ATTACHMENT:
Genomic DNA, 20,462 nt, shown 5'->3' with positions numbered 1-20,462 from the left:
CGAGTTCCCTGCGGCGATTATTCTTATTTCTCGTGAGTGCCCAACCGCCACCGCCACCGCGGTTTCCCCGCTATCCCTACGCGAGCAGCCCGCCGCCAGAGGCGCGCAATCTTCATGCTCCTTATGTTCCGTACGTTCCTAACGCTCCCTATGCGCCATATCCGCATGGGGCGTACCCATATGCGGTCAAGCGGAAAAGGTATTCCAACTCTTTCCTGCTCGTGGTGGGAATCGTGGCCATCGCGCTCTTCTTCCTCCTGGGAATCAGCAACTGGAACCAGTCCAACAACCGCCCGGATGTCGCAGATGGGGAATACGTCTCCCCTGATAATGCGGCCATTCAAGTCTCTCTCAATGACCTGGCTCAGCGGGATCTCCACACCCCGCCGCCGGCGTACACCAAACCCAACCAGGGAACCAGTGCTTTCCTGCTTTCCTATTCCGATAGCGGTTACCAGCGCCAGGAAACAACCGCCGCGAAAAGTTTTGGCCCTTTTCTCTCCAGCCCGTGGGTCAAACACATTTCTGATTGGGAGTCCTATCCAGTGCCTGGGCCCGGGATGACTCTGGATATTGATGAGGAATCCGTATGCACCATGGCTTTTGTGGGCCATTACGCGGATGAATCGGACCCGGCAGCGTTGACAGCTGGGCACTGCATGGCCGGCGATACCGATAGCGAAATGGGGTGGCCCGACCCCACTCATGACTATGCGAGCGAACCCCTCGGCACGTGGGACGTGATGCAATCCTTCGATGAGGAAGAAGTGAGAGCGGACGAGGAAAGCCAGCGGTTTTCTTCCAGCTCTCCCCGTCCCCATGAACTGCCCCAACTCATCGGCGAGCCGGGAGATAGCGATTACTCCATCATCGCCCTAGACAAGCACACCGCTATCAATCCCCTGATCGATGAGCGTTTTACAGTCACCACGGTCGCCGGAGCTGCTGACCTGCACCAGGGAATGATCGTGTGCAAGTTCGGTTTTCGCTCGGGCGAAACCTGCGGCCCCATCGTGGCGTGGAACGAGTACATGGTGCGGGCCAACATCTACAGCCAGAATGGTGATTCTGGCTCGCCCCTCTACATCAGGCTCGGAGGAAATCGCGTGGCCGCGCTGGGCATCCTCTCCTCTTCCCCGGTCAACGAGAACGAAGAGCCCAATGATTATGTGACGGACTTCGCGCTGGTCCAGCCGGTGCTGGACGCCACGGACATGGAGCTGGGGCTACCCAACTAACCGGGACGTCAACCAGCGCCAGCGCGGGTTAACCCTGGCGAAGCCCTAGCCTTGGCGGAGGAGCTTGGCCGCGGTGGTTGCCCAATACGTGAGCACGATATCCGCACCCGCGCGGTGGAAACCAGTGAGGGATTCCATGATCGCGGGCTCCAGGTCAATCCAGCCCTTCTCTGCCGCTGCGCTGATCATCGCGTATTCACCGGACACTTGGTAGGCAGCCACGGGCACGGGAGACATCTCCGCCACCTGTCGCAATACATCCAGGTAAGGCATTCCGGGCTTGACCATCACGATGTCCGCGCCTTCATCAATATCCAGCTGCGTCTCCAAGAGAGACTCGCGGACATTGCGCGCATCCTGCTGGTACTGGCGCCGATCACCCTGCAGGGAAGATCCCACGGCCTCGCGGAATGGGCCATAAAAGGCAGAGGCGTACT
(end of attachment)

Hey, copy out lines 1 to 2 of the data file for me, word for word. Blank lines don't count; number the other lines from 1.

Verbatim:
Genomic DNA, 20,462 nt, shown 5'->3' with positions numbered 1-20,462 from the left:
CGAGTTCCCTGCGGCGATTATTCTTATTTCTCGTGAGTGCCCAACCGCCACCGCCACCGCGGTTTCCCCGCTATCCCTACGCGAGCAGCCCGCCGCCAGAGGCGCGCAATCTTCATGCTCCTTATGTTCCGTACGTTCCTAACGCTCCCTATGCGCCATATCCGCATGGGGCGTACCCATATGCGGTCAAGCGGAAAAGGTATTCCAACTCTTTCCTGCTCGTGGTGGGAATCGTGGCCATCGCGCTCTTCTTCCTCCTGGGAATCAGCAACTGGAACCAGTCCAACAACCGCCCGGATGTCGCAGATGGGGAATACGTCTCCCCTGATAATGCGGCCATTCAAGTCTCTCTCAATGACCTGGCTCAGCGGGATCTCCACACCCCGCCGCCGGCGTACACCAAACCCAACCAGGGAACCAGTGCTTTCCTGCTTTCCTATTCCGATAGCGGTTACCAGCGCCAGGAAACAACCGCCGCGAAAAGTTTTGGCCCTTTTCTCTCCAGCCCGTGGGTCAAACACATTTCTGATTGGGAGTCCTATCCAGTGCCTGGGCCCGGGATGACTCTGGATATTGATGAGGAATCCGTATGCACCATGGCTTTTGTGGGCCATTACGCGGATGAATCGGACCCGGCAGCGTTGACAGCTGGGCACTGCATGGCCGGCGATACCGATAGCGAAATGGGGTGGCCCGACCCCACTCATGACTATGCGAGCGAACCCCTCGGCACGTGGGACGTGATGCAATCCTTCGATGAGGAAGAAGTGAGAGCGGACGAGGAAAGCCAGCGGTTTTCTTCCAGCTCTCCCCGTCCCCATGAACTGCCCCAACTCATCGGCGAGCCGGGAGATAGCGATTACTCCATCATCGCCCTAGACAAGCACACCGCTATCAATCCCCTGATCGATGAGCGTTTTACAGTCACCACGGTCGCCGGAGCTGCTGACCTGCACCAGGGAATGATCGTGTGCAAGTTCGGTTTTCGCTCGGGCGAAACCTGCGGCCCCATCGTGGCGTGGAACGAGTACATGGTGCGGGCCAACATCTACAGCCAGAATGGTGATTCTGGCTCGCCCCTCTACATCAGGCTCGGAGGAAATCGCGTGGCCGCGCTGGGCATCCTCTCCTCTTCCCCGGTCAACGAGAACGAAGAGCCCAATGATTATGTGACGGACTTCGCGCTGGTCCAGCCGGTGCTGGACGCCACGGACATGGAGCTGGGGCTACCCAACTAACCGGGACGTCAACCAGCGCCAGCGCGGGTTAACCCTGGCGAAGCCCTAGCCTTGGCGGAGGAGCTTGGCCGCGGTGGTTGCCCAATACGTGAGCACGATATCCGCACCCGCGCGGTGGAAACCAGTGAGGGATTCCATGATCGCGGGCTCCAGGTCAATCCAGCCCTTCTCTGCCGCTGCGCTGATCATCGCGTATTCACCGGACACTTGGTAGGCAGCCACGGGCACGGGAGACATCTCCGCCACCTGTCGCAATACATCCAGGTAAGGCATTCCGGGCTTGACCATCACGATGTCCGCGCCTTCATCAATATCCAGCTGCGTCTCCAAGAGAGACTCGCGGACATTGCGCGCATCCTGCTGGTACTGGCGCCGATCACCCTGCAGGGAAGATCCCACGGCCTCGCGGAATGGGCCATAAAAGGCAGAGGCGTACT